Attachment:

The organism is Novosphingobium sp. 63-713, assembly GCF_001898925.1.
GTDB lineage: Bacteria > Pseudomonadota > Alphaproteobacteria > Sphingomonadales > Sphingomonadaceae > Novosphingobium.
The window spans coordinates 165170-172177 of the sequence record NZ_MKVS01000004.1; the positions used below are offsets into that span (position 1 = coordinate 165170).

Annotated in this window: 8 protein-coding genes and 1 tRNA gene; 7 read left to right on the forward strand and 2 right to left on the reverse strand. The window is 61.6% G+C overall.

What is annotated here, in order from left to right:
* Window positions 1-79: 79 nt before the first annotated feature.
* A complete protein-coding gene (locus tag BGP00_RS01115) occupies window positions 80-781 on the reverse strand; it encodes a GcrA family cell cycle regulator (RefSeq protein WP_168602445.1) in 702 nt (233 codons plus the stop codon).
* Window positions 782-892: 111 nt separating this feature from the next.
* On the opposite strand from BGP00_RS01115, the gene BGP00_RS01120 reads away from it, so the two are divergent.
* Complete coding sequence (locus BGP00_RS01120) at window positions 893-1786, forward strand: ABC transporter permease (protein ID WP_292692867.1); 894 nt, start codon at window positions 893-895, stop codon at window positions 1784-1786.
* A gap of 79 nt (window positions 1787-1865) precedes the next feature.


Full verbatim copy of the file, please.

The organism is Novosphingobium sp. 63-713, assembly GCF_001898925.1.
GTDB lineage: Bacteria > Pseudomonadota > Alphaproteobacteria > Sphingomonadales > Sphingomonadaceae > Novosphingobium.
The window spans coordinates 165170-172177 of the sequence record NZ_MKVS01000004.1; the positions used below are offsets into that span (position 1 = coordinate 165170).

Annotated in this window: 8 protein-coding genes and 1 tRNA gene; 7 read left to right on the forward strand and 2 right to left on the reverse strand. The window is 61.6% G+C overall.

What is annotated here, in order from left to right:
* Window positions 1-79: 79 nt before the first annotated feature.
* A complete protein-coding gene (locus tag BGP00_RS01115) occupies window positions 80-781 on the reverse strand; it encodes a GcrA family cell cycle regulator (RefSeq protein WP_168602445.1) in 702 nt (233 codons plus the stop codon).
* Window positions 782-892: 111 nt separating this feature from the next.
* On the opposite strand from BGP00_RS01115, the gene BGP00_RS01120 reads away from it, so the two are divergent.
* Complete coding sequence (locus BGP00_RS01120) at window positions 893-1786, forward strand: ABC transporter permease (protein ID WP_292692867.1); 894 nt, start codon at window positions 893-895, stop codon at window positions 1784-1786.
* A gap of 79 nt (window positions 1787-1865) precedes the next feature.